In the last week, this blog has received numerous hits while searching for “McNeil Robinson,” who died on May 9, 2015. Here is what the American Guild of Organists posted on its website:
McNeil Robinson 1943-2015
The American Guild of Organists is sad to announce the death of internationally renowned organist and composer McNeil Robinson on Saturday, May 9, 2015, in New York City, following a long illness. The Guild extends its deepest sympathies to his family and friends, especially his wife, Cristina Cassellato Robinson.
McNeil Robinson, who chaired the organ department at the Manhattan School of Music for more than two decades, was a world renowned improvisateur who taught more winners in the AGO National Competition in Organ Improvisation than any other teacher. He was a commissioned composer for the AGO National Conventions in San Francisco (1984), Boston (1990), and New York City (1996).
Mr. Robinson served as organist of New York City’s most celebrated houses of worship for more than half a century. These included the Church of St. Mary the Virgin, the Church of the Holy Family (United Nations), Park Avenue Christian Church, Park Avenue Synagogue, and Holy Trinity Roman Catholic Church.
A memorial service will be held at a later date. Details regarding time and location will be posted on this website.
I look forward to the official obituary which will be posted on the AGO website soon.
Organist McNeil Robinson studied in New York at the Juilliard School and in Spain at the University of Salamanca. He is organist of the Park Avenue Christian Church and the Park Avenue Synagogue in New York City, and he is chairman of the organ departments at the Mannes College of Music and Manhattan School of Music. For two decades he served as organist and choirmaster at the Church of St. Mary the Virgin in New York. Robinson is also active as a conductor and composer and has recorded for Decca and the Musical Heritage Society. He has had works commissioned by the Archbishop of Canterbury, the San Francisco Symphony, Musica Sacra, numerous American churches, and the American Guild of Organists, and has had his music performed at New York’s Lincoln Center, on network radio, and regularly in churches throughout the United States. He has also composed Hebrew liturgical settings. (From the Naxos website)
I can say with all certainty that after my husband, Carl Crosier, McNeil Robinson was the second most influential person on my life and my organ playing. I attended all three of his inaugural concerts of the Beckerath organ in 1975 and was fortunate enough to spend about 20 hours in lessons with him at that time — my Bach playing on a tracker organ, phrasing and articulation, was shaped by him and I in turn have taught it to countless number of students.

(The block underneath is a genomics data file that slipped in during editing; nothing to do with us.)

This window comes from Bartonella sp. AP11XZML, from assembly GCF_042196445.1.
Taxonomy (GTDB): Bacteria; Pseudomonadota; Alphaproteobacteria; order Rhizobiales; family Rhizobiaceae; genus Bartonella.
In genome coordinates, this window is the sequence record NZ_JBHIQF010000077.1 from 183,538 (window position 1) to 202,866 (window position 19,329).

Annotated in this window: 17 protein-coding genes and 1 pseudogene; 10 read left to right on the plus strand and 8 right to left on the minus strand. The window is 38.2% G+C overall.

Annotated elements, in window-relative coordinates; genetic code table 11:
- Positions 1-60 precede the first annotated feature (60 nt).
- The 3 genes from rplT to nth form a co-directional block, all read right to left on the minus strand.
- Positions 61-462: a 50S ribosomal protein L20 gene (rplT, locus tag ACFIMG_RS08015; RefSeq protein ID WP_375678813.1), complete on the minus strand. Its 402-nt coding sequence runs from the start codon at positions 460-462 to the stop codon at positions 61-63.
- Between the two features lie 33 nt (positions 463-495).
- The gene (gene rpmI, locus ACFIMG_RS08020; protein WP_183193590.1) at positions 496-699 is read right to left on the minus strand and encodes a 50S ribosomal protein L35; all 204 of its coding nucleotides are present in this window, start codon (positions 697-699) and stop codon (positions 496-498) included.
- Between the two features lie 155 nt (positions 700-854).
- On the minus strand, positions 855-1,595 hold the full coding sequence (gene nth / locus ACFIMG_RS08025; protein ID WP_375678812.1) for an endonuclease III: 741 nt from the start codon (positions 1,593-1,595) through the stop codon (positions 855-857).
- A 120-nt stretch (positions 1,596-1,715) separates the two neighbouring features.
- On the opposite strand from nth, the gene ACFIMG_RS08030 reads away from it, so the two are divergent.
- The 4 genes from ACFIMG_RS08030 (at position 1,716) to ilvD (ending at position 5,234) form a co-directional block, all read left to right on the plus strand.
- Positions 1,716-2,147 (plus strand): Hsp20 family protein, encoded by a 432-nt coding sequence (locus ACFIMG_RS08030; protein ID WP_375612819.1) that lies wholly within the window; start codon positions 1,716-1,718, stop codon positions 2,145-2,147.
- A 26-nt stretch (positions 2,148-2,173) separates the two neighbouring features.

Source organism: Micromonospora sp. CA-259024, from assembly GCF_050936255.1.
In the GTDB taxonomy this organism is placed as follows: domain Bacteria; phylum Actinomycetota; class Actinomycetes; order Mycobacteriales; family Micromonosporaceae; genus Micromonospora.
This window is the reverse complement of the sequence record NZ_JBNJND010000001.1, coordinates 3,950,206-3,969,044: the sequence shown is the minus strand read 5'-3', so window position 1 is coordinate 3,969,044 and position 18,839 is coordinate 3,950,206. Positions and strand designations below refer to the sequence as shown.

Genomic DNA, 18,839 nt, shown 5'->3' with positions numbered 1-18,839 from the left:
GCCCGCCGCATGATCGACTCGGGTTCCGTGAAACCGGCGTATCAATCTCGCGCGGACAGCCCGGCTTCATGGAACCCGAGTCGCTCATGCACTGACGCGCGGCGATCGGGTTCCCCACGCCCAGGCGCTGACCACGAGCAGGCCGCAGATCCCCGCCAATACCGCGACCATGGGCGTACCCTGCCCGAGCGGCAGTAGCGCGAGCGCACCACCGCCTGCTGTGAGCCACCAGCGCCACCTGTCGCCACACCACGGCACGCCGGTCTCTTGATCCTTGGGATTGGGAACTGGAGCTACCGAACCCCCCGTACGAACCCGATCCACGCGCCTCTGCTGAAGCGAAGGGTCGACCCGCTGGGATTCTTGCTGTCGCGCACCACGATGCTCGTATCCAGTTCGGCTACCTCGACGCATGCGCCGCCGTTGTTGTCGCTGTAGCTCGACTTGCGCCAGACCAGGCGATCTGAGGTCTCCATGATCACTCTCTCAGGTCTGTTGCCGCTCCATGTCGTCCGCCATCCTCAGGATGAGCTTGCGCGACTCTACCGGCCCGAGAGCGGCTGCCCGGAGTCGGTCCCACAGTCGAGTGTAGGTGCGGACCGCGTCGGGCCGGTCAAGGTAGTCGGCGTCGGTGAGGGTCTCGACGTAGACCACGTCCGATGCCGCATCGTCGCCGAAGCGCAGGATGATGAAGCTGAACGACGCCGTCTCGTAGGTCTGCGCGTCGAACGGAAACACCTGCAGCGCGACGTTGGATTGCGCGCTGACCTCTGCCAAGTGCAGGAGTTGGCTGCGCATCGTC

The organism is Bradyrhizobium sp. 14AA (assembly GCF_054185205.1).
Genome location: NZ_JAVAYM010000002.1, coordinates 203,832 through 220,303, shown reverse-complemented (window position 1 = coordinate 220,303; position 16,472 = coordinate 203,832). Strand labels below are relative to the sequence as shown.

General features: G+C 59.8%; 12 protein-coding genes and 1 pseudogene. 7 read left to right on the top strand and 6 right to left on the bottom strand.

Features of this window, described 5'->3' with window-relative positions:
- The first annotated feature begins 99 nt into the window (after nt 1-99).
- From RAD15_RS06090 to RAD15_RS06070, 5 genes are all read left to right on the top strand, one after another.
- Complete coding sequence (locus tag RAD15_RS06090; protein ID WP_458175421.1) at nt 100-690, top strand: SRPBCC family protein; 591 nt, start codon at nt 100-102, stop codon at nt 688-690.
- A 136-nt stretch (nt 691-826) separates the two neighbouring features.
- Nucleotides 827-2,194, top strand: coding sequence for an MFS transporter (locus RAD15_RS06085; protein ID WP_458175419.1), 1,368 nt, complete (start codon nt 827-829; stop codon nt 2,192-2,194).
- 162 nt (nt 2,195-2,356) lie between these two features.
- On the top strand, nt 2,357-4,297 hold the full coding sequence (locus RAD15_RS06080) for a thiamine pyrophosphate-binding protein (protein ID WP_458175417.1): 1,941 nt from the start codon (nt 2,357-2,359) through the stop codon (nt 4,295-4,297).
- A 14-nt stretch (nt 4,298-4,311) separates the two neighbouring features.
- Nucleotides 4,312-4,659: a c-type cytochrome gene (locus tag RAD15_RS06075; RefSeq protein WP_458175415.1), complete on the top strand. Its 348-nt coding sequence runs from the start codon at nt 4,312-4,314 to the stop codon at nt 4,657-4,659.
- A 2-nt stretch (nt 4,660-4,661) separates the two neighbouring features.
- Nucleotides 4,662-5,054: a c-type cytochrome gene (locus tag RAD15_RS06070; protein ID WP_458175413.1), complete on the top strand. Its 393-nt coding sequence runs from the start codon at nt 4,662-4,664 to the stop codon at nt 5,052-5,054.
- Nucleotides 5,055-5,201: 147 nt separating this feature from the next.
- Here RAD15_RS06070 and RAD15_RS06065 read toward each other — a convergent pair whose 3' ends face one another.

Two years after he played the inaugural concerts, he came back to Hawaii to play an all-Bach concert at the Lutheran Church of Honolulu, and an all-Franck concert at St. Andrew’s Cathedral. The next weekend he stayed to play our wedding, and I will never forget the recessional he improvised on “Hyfrydol” and “Lobe den Herrn” which I have embedded below. Throughout the years, our meetings with Neil were few and far between, but each time, he greeted us like old friends. After we had not corresponded in years, we had a chance encounter with Neil on the streets of New York — go back and read my post “It’s a small world after all” — he obviously remembered us.
The newsletter chair of the New York City American Guild of Organists, Neal Campbell, wrote this note to me: I last saw Neil in Sept at the NYC AGO chapter event at which Joey (Fala) played and it was at the reception afterward that Joey told Neil of your husband’s death and he was terribly upset. He obviously held you each with much affection.
And call it karma, or fate, or mere coincidence, on Sunday, May 10th, a day after receiving notice of his death and not at all intentionally planned, the LCH choir sang two choral compositions by McNeil Robinson: Lo, the winter is past and God is love, a fitting tribute to this beloved man.
Here is a short video which was posted on the Park Avenue Synagogue website where Neil worked from 1965 to 2012: “Neil” Robinson came to PAS in 1965, at the invitation of Hazzan David Putterman. Hazzan Putterman took the young organist under his wing, teaching him the words of the siddur and the nuances of Hazzanut, and claiming that Neil had a yiddisha neshama, a Jewish soul. In addition to accompanying our cantors, Neil Robinson has directed our choirs and has composed many settings for our liturgy. Thanks to his extraordinary leadership, Park Avenue Synagogue has not only preserved the musical legacy of the past, but has also been a leader in the creation of contemporary liturgical music.
This composition, Ma Tovu, was composed by Neil for Park Avenue Synagogue. It was recorded in 2013 by Cantor Azi Schwartz, Organist David Enlow and the PAS Choir conducted by Cantor Ben Ellerin. Watching the video and listening to this hauntingly beautiful music brought tears to my eyes.
Dear, dear Neil, the world will miss you.